(Auditing Standard 250 (ISA (NZ) 250), Consideration of Laws and Regulations in an Audit of Financial Statements; paragraph 13.)

We adopt a risk-based approach to gathering and assessing audit evidence, as required by auditing standards. This includes considering both the risk that a balance or disclosure is inherently likely to be wrong and the risk that each public entity's own systems of internal control will fail to pick up significant errors. To address these risks, we look for evidence that balances, results, and disclosures are not materially misstated.

The results of our auditing work, including our understanding of the public entity and its internal control systems, are collated once the audits of the public entities in each significant sector of activity (such as local government) are complete. Comparing the audit results between public entities within each sector then lets us identify and report on any systemic issues.

Performance audits, inquiries, and other studies

The Public Audit Act 2001 provides the Auditor-General with discretion to carry out performance audits and to inquire into a public entity's use of its resources.

Performance audits look at:

  • the extent to which activities are carried out effectively and efficiently;
  • compliance with statutory obligations;
  • any acts or omissions to determine whether waste has resulted or may result; and/or
  • any act or omission showing or appearing to show a lack of probity or financial prudence by a public entity or its members, office holders, or employees.

Our inquiries work largely reacts to issues of public concern. If there is general public interest in an inquiry, we may publicly report the results.

Our performance audits, inquiries, and other studies (such as those that lead to us publishing good practice guidance) have benefits for the audited entities and for the wider public sector. For example, our work can help to:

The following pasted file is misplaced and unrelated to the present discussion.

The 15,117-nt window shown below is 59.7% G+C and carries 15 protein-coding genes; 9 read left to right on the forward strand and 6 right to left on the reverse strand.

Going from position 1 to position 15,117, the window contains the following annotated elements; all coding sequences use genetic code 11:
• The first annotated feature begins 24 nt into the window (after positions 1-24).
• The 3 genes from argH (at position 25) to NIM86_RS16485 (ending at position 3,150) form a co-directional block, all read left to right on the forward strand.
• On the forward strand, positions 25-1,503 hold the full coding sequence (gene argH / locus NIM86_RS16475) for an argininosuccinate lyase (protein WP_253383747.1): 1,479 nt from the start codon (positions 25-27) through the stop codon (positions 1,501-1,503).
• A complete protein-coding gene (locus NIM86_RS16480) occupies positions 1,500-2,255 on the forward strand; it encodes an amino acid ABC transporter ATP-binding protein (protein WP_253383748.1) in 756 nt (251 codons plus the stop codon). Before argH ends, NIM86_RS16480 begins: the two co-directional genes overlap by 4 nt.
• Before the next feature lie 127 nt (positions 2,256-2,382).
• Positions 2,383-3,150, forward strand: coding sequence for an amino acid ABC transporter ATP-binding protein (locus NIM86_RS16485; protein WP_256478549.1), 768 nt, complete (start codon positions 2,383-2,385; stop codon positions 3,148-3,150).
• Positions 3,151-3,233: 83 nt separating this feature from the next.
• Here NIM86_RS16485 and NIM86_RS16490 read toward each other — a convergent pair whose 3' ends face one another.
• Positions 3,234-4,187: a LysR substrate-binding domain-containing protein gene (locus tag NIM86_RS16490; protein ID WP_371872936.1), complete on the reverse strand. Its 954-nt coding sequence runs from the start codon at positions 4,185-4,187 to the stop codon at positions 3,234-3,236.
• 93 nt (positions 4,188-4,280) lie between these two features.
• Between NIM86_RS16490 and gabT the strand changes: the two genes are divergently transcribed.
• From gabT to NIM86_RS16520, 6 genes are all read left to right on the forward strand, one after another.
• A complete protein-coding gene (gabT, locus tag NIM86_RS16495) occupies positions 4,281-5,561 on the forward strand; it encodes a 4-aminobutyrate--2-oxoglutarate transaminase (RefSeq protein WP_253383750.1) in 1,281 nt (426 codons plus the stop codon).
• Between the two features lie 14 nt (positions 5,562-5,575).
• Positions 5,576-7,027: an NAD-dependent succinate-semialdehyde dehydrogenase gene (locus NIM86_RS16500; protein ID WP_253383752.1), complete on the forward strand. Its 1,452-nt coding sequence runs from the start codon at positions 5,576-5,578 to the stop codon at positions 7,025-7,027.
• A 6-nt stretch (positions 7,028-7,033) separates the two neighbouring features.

• develop methods to evaluate aspects of public sector management;
  • encourage beneficial changes and best practice in the performance of public entities; and
  • increase understanding of an audited entity, the wider environment in which public entities operate, and/or public sector management.

Our performance audit and inquiries work allows the Auditor-General to consider and provide advice about the above matters in greater depth than is appropriate within the statutory scope of an annual audit.

As well as the proposed new performance audits described earlier, we show in Figure 8 the performance audits that we started in 2011/12 and expect to finish in 2012/13.

Figure 8
Performance audits started in 2011/12 and due to be finished in 2012/13

1 Biosecurity: Preparedness for, and response to, incursions from unwanted organisms
2 Protecting and maintaining our biodiversity and natural ecosystems
3 Response of the New Zealand Police to the Commission of Inquiry into Police Conduct: Third monitoring report
4 Road safety: Enforcement efforts to reduce drink-driving
5 Follow up on effectiveness of arrangements to check the standard of services provided by rest homes

Contributing to the international auditing community, and developing accounting and auditing standards

We make a significant ongoing contribution to the international auditing community. For example, we provide input to the development of accounting and auditing standards and to improving the quality of public sector auditing in the Pacific and beyond.

We take part in a range of national and international organisations, forums, and working groups, which develop guidance and standards for the auditing and accounting professions, and provide advice to public sector practitioners. These groups include:

  • the External Report Board's two sub-boards – the New Zealand Accounting Standards Board and the New Zealand Auditing and Assurance Standards Board;
  • the Financial Management Working Party of the Society of Local Government Managers; and
  • the International Organisation of Supreme Audit Institutions.